Sunday, January 25, 2009

Twitter connects travelers and businesses

When Mike Wilson joined Twitter in July 2007, he wasn't expecting it to garner him his proverbial 15 minutes of fame. But that's exactly what happened last month when the Denver native boarded the ill-fated Continental Flight 1404 headed for Houston.

Thanks to Twitter — a free micro-blogging service that allows users to send and read short text updates — Wilson (or "2drinksbehind" on Twitter) became a national news phenomenon as he documented his experience during the Dec. 20 plane crash.

His descriptions ("tweets" in Twitter parlance) from the scene of the crash ranged from initial alarm to annoyance as the airline refused to serve alcohol post-crash in the lounge. "You have your wits scared out of you, drag your butt out of a flaming ball of wreckage and you can't even get a vodka-tonic. Boo," he tweeted from the scene.

Wilson is being tagged as the first to tweet from a plane crash, but he's certainly not the first twittering road warrior — and those in the travel industry are noticing.

Hotel brands, airlines, airports, destinations and other travel companies are joining the growing Twitter community not only to have their voices heard, but also to hear what their customers in the Twitter community are saying about them.

The mobile nature of the technology makes it especially attractive to travelers.

It was even attractive to users attending President Barack Obama's inauguration festivities. According to the Twitter company blog, "Twitter sailed smoothly through the inauguration but at the peak (around noon), some folks did experience a two- to five-minute delay receiving updates."

Airlines keep in touch

"We consider our Twitter account akin to an information booth," said Morgan Johnston, JetBlue's manager of corporate communication. "Responding to situations after they've happened is a great idea; responding to situations while they're happening is even better."

JetBlue frequently responds to tweets by directing people to tools already available for their use such as flight status updates and weather alerts. But oftentimes, Twitter gets much more personal.

In late November, a Twitter user updated her status announcing that she needed a wheelchair for a JetBlue flight. Before customer service got to her, Johnston saw the tweet and hooked the woman up with someone at the airport who was able to offer assistance in less than 10 minutes.

Southwest Airlines is often credited with innovative marketing, and when it comes to its Twitter account, it's no different. Answering inquiries and announcing new service aren't Southwest's only uses of Twitter.

The airline regularly posts photos of airport giveaways and holiday terminal decorations to its account. The airline even hosts Tweetups for users to get together.

Tablet Hotels utilizes its Twitter account similarly to JetBlue, keeping an eye on what customers are saying and what they can do to improve their experience. "We had one of our TabletPlus members Twitter from the front desk when the hotel was giving her a hard time," said Michael Davis, co-founder of Tablet Hotels. "We caught it within 30 seconds of posting and our customer service called the hotel to resolve.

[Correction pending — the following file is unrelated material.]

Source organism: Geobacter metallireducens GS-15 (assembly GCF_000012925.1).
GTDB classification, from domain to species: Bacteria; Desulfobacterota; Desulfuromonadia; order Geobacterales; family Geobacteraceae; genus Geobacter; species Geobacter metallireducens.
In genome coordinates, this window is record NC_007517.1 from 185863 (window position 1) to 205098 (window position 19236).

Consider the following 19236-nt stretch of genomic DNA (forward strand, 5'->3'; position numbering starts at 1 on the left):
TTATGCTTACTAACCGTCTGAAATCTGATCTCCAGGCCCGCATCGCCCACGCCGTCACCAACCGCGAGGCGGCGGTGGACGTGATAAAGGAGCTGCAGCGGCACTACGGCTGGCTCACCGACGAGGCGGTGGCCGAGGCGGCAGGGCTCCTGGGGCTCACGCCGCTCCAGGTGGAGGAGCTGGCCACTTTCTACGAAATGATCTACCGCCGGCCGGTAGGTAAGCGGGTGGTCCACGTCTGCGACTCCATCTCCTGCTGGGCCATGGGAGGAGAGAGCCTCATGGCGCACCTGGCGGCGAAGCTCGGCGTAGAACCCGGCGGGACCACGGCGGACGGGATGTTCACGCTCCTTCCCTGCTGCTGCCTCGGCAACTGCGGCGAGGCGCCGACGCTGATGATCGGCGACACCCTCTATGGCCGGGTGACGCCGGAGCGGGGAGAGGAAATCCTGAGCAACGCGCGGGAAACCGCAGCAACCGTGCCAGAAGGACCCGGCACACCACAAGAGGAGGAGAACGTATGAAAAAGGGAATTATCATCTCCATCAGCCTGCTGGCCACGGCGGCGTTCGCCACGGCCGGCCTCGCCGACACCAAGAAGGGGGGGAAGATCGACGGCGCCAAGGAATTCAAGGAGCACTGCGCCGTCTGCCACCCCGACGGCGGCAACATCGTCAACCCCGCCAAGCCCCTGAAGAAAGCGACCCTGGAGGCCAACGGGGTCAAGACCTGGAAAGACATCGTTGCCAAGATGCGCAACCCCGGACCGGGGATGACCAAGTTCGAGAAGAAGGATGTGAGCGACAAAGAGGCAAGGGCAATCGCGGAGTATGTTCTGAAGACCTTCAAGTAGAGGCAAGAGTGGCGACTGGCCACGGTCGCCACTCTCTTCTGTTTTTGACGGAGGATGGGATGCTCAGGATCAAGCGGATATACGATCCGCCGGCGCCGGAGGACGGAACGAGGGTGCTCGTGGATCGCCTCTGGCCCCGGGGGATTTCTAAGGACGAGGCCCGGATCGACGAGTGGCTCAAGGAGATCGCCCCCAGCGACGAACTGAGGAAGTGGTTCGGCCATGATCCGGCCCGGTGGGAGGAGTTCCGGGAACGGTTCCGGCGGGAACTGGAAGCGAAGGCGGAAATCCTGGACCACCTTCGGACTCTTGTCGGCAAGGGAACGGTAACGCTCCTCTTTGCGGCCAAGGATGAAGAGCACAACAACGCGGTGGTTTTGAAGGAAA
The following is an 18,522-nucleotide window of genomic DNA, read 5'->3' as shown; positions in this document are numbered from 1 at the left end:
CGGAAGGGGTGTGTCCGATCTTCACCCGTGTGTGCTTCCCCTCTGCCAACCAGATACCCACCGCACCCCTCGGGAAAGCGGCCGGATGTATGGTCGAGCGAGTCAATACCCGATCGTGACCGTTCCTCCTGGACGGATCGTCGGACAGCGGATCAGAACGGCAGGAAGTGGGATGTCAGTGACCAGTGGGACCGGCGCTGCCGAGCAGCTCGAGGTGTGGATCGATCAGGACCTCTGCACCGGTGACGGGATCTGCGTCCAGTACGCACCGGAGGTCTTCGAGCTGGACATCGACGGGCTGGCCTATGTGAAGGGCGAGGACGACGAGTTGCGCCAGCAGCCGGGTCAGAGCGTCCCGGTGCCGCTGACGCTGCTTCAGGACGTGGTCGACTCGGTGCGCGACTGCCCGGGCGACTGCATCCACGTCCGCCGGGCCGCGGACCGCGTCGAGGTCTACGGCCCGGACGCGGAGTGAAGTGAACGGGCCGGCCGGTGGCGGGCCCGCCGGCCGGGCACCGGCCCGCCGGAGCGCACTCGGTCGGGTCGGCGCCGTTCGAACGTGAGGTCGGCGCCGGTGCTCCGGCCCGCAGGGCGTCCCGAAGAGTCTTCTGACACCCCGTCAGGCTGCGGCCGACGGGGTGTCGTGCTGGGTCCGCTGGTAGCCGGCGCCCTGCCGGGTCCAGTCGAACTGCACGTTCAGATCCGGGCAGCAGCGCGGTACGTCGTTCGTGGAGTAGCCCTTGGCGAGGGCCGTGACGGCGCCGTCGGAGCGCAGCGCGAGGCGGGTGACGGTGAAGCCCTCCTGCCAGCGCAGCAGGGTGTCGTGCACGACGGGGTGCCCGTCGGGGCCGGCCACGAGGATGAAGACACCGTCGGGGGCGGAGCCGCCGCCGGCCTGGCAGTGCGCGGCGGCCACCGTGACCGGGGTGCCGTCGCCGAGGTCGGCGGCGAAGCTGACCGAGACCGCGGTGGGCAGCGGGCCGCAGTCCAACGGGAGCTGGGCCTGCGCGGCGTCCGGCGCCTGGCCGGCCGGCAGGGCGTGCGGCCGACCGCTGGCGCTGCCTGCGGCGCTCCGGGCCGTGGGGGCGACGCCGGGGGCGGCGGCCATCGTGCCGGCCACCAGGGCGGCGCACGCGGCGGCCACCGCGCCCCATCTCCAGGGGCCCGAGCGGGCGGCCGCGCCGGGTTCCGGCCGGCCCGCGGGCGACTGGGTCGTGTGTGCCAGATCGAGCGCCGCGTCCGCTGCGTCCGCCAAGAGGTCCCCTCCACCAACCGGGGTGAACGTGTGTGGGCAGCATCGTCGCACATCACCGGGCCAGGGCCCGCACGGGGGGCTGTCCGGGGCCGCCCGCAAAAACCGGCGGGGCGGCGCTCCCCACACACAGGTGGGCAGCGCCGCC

"Customer problems can no longer be kept 'quiet' with the emergence of the Web," Davis said. The Marriott hotel group agrees, which is why it has not one, but two Twitter accounts. One serves as public relations and customer service vehicle, while the other focuses on Marriott's efforts to go green.

"The most interesting way we used Twitter was after the attack on our Islamabad hotel," said John Wolf, senior director of public relations for Marriott.

"The responses were not only heartwarming but overwhelming. It really represented what social media is all about because the conversation was authentic and genuine, and because the replies came from people in so many nations."

Fairmont Hotels and MGM Mirage are other popular hotel tweeters.

Tourists get answers

Before road warriors and leisure travelers hit the road, more are turning to Twitter to scout their destination. Baltimore, Chicago and Philadelphia tourism officials are active users on the site and use it to offer tips from restaurants to shopping and everything in between.

The man behind Baltimore's account, Tom Rowe, frequently responds to tweets requesting live music on specific dates. "We'll respond with what's on our radar, but the community will chime in," said Tom Noonan, president and CEO of the Baltimore Area Convention and Visitors Association.

Even specific destinations are getting into the micro-blogging madness. California's Monterey Aquarium is an avid user, as are the folks behind the Brooklyn Museum, who promote exhibits and happenings on the site.

The San Francisco Zoo learned the power of Twitter early on. "We had one (user) complaining that one of our exhibits was closed," said Gwendolyn Tornatore of the zoo. "They had come all the way out here and were upset they didn't get to see that specific animal. This was a key learning experience for us and we started to Twitter when animals were off exhibit or if our carousel was closed for the day."